Here's Why 'Homemade Slime' Can Be Bad for Kids

borax, slime burn, burn
(Image credit: CBS Philly)

It sounds like a fun science project, but making "slime" at home can hurt kids.

Kathleen Quinn, an 11-year-old in Massachusetts, started to feel tingling and burning in her hands after she made "slime" from a mixture of glue, water and borax, CBS News reported March 27.

Kathleen told her parents that her hands hurt, and when her mother, Siobhan Quinn, looked, she saw that her daughter's hands were covered in blisters, according to CBS. The girl was taken to the emergency room, where doctors treated her for second- and third-degree chemical burns, CBS News reported. [9 Weird Ways Kids Can Get Hurt]

Homemade "slime" has been increasing in popularity. So how does the concoction burn the skin?

The culprit is borax, or sodium borate. Borax is a mineral and is sold as a cleaning product.

Kathleen Quinn shows the "slime" ingredients: glue, water and borax. (Image credit: CBS Philly)

Borax is a mild irritant, so it usually doesn't cause such deep chemical burns, said Dr. Michael Cooper, director of the Regional Burn Center at Staten Island University Hospital in New York. Cooper was not involved in the girl's case.

However, there are three factors that determine the severity of a burn, Cooper told Live Science. These factors apply to both chemical burns and burns from heat, Cooper said.

First, there's the length of time that a person is in contact with the chemical or the source of heat, Cooper said. The longer the person is exposed to the chemical or heat, the more severe the burn will be, he said.

Second, there's the strength of the chemical or the heat, he said.

Finally, the thickness of the skin also plays a role, and children have thinner skin, Cooper said.

In this case, the girl had relatively thin skin, and she was playing with the slime for a long time; those factors likely played a role in the severity of her burns, he said. It's also possible that the borax in the "slime" was pretty concentrated, which would have made it stronger than it would have been if it had been diluted with more water, Cooper added.

A chemical burn occurs when a chemical causes damage to the skin, Cooper said. Until the chemical is washed off, it will continue to cause damage, he said.

Second- and third-degree burns

If a burn damages only the top layer of the skin, called the epidermis, it's considered a first-degree burn, Cooper said. First-degree burns will turn red, but no blisters form, he said.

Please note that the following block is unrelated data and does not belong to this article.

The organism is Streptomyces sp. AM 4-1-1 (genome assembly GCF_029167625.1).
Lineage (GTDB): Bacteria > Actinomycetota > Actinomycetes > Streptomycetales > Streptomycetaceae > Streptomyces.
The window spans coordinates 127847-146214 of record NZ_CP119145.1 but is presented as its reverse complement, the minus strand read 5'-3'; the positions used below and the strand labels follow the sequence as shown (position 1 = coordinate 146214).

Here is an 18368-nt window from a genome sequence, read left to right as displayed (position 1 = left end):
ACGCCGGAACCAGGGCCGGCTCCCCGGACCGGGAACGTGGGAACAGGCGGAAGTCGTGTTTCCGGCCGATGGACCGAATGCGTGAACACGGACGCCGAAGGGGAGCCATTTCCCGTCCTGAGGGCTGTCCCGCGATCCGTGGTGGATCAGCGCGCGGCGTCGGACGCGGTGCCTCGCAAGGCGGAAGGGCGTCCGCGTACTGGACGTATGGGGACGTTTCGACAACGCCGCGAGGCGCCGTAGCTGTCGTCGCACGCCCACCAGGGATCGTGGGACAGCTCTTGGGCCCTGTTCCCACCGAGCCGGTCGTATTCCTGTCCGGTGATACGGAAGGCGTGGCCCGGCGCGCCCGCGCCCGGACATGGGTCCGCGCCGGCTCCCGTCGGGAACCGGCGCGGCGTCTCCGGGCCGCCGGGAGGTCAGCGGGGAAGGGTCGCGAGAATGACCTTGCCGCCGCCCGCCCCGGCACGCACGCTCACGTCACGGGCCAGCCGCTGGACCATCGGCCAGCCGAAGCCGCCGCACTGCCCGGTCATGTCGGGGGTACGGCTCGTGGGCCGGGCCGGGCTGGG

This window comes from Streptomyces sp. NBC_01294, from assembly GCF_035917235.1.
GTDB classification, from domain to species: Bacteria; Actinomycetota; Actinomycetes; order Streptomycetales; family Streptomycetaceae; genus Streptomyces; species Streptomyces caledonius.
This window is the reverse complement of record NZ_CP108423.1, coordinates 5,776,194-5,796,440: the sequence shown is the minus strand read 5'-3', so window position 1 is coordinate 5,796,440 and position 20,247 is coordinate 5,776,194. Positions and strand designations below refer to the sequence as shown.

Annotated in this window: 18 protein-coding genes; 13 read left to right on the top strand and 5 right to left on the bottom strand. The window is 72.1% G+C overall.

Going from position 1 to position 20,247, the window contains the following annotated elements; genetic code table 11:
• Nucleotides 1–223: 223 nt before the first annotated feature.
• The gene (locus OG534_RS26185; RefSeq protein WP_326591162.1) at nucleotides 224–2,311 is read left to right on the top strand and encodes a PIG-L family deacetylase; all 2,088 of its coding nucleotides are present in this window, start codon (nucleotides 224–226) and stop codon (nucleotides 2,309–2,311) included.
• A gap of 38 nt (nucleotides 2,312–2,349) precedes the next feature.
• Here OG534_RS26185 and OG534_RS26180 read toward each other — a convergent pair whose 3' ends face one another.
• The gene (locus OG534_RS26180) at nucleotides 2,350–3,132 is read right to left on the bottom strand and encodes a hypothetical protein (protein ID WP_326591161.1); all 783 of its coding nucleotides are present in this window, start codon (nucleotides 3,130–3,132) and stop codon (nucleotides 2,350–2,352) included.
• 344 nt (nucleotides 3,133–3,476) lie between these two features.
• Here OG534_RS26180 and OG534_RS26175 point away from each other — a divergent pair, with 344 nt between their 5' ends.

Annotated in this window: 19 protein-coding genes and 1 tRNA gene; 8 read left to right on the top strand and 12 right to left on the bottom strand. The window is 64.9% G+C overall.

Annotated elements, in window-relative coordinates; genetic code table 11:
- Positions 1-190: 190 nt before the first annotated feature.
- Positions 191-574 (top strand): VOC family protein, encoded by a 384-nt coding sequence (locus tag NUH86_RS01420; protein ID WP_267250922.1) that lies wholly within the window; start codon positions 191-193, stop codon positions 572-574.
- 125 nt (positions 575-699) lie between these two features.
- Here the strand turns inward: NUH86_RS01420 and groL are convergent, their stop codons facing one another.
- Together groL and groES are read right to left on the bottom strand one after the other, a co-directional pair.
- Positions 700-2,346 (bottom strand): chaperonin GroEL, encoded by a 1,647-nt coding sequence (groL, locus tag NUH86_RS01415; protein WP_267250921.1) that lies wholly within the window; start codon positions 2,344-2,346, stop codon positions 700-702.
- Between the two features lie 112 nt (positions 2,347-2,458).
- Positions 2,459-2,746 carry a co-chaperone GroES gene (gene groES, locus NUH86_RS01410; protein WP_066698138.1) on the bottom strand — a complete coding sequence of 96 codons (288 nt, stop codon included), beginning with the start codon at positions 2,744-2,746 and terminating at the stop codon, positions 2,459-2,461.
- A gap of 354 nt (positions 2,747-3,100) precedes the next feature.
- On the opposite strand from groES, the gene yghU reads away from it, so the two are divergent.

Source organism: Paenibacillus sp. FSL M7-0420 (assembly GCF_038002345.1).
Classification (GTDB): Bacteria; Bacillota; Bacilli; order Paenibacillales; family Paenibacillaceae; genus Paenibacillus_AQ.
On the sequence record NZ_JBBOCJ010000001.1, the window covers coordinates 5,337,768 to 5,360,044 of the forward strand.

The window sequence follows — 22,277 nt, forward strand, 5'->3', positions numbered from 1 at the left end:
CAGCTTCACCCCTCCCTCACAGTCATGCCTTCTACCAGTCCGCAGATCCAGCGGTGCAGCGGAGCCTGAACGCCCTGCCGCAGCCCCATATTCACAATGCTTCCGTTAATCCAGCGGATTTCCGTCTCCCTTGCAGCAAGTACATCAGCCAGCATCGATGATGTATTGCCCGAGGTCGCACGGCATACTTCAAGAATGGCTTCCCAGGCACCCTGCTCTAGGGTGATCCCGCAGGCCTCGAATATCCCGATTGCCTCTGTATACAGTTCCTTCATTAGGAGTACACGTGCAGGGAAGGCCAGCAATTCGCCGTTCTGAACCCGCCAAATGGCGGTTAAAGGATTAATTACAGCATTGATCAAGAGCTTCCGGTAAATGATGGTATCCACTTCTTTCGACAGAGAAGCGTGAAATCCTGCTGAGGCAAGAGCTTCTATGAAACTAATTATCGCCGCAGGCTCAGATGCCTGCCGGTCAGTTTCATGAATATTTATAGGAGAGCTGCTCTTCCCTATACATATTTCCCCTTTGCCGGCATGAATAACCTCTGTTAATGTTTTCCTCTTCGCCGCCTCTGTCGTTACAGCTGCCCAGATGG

But Kathleen had second- and third-degree burns, which are more serious. Second-degree burns occur when the damage extends beneath the top layer of the skin, down into the layer called the dermis, Cooper said. In a second-degree burn, blisters form, he said. Blisters form because the top layer of skin becomes so damaged that it dies, and in turn, the body sends in fluid to lift the dead skin away from the healthy skin below, he said.

These burns can take several weeks to heal, Cooper said. During the healing process, people are recommended to gently wash the burn twice a day and cover it with an antibiotic ointment to fight infections, he said. The burn should also be protected with gauze, and sometimes, a person may have trouble moving his or her hand after recovering from a hand burn, Cooper added. The skin or muscle may be stiff from the healing process, and physical therapy may be needed, he said.

Third-degree burns occur when the damage from a burn reaches the tissues beneath both the epidermis and the dermis, Cooper said; these tissues include fat, muscle and tendon. Third-degree burns usually don't have blisters; rather, the skin has a white and leathery appearance, he said.

Third-degree burns can take several months to heal, and sometimes surgery is needed, Cooper said. During surgery, doctors perform a skin graft: they remove the damaged skin and tissue, and replace them with healthy skin and tissue from another part of the body, he said.

Originally published on Live Science.

Sara G. Miller
Staff Writer
Sara is a staff writer for Live Science, covering health. She grew up outside of Philadelphia and studied biology at Hamilton College in upstate New York. When she's not writing, she can be found at the library, checking out a big stack of books.